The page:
UK tests "non-blinding" police lasers

The makers of a "non-blinding" laser claims an unnamed UK police force is set to trial the weapon as a means of "controlling riots." According to the manufacturer -- who developed the weapon for use against pirates in Somalia -- the laser can "temporarily" blind its victims at 500m. It is meant to provide "an intimidating visual deterrent" because "If you can't look at something you can't attack it."

My friend Sulka, who brought this to my attention, has some informed speculation about what "non-blinding" might mean. He notes that the UK is a signatory on the Protocol on Blinding Laser Weapons (I didn't know this existed, and I'm both glad and sad that it does), whose definition of blindness "is where your eyesight goes worse than 20/200, meaning you can't see the *largest* letter in a Snellen chart when looking at it with *both* eyes."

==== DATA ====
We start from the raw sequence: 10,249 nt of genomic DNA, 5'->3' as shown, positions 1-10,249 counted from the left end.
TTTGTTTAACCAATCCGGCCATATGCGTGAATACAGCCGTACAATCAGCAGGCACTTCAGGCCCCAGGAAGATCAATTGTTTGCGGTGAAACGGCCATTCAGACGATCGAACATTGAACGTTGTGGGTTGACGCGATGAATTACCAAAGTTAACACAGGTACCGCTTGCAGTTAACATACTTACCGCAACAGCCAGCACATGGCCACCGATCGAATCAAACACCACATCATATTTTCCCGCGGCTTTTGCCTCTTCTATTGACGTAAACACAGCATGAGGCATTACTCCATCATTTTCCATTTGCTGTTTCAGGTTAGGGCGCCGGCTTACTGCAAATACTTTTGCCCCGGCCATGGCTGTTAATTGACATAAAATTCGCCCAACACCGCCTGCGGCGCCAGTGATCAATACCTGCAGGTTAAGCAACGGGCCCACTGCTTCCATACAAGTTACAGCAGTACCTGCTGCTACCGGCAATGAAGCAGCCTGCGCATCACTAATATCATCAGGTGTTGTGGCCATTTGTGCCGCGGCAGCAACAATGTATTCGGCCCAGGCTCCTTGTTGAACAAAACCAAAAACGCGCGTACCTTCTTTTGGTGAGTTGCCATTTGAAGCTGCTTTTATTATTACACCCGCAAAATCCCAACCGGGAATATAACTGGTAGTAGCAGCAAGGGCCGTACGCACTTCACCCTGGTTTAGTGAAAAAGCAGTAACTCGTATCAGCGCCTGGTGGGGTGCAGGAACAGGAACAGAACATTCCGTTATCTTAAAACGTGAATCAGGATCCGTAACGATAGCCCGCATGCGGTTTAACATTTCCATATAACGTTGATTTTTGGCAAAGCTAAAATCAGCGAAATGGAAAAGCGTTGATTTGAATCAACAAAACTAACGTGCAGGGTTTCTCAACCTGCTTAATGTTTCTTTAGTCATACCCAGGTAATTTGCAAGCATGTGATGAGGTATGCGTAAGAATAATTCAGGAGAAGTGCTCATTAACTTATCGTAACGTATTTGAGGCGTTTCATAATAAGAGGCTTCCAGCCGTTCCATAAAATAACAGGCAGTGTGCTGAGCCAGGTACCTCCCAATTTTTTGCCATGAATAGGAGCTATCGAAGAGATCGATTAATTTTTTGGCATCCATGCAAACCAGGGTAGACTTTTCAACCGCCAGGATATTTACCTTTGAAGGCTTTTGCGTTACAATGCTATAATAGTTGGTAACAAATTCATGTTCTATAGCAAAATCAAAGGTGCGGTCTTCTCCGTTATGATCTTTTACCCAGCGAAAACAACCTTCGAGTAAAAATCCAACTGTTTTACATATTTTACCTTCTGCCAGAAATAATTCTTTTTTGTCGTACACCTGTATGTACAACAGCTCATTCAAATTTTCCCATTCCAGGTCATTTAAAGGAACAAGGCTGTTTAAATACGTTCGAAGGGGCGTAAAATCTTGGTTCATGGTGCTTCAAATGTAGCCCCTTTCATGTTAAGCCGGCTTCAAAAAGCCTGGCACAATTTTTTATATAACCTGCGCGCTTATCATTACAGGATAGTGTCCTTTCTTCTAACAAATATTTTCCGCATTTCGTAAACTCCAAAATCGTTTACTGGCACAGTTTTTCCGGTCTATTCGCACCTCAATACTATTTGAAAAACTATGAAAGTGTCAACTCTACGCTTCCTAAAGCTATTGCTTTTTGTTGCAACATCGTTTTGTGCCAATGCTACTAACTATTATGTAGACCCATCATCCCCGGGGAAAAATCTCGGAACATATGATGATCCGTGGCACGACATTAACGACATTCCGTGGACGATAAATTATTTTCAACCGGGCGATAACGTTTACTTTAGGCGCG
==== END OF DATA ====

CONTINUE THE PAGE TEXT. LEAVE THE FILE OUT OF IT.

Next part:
So that means that this weapon wouldn't run afoul of international law if it (merely) reduced your vision to the point where you were impaired but not legally blind, permanently.

Meanwhile, Twitter wags are already predicting a resurgence of mirrorshades among protesters, which means that everything the cyberpunks predicted in the mid-80s is finally coming true. I always thought that Anon was basically an analog to the Panther Moderns.

Police test for riot laser that can temporarily blind

(Image: Redfest reject, a Creative Commons Attribution Share-Alike (2.0) image from gwdexter's photostream)

(Image: London riot police, November 2010, a Creative Commons Attribution (2.0) image from hozinja's photostream)

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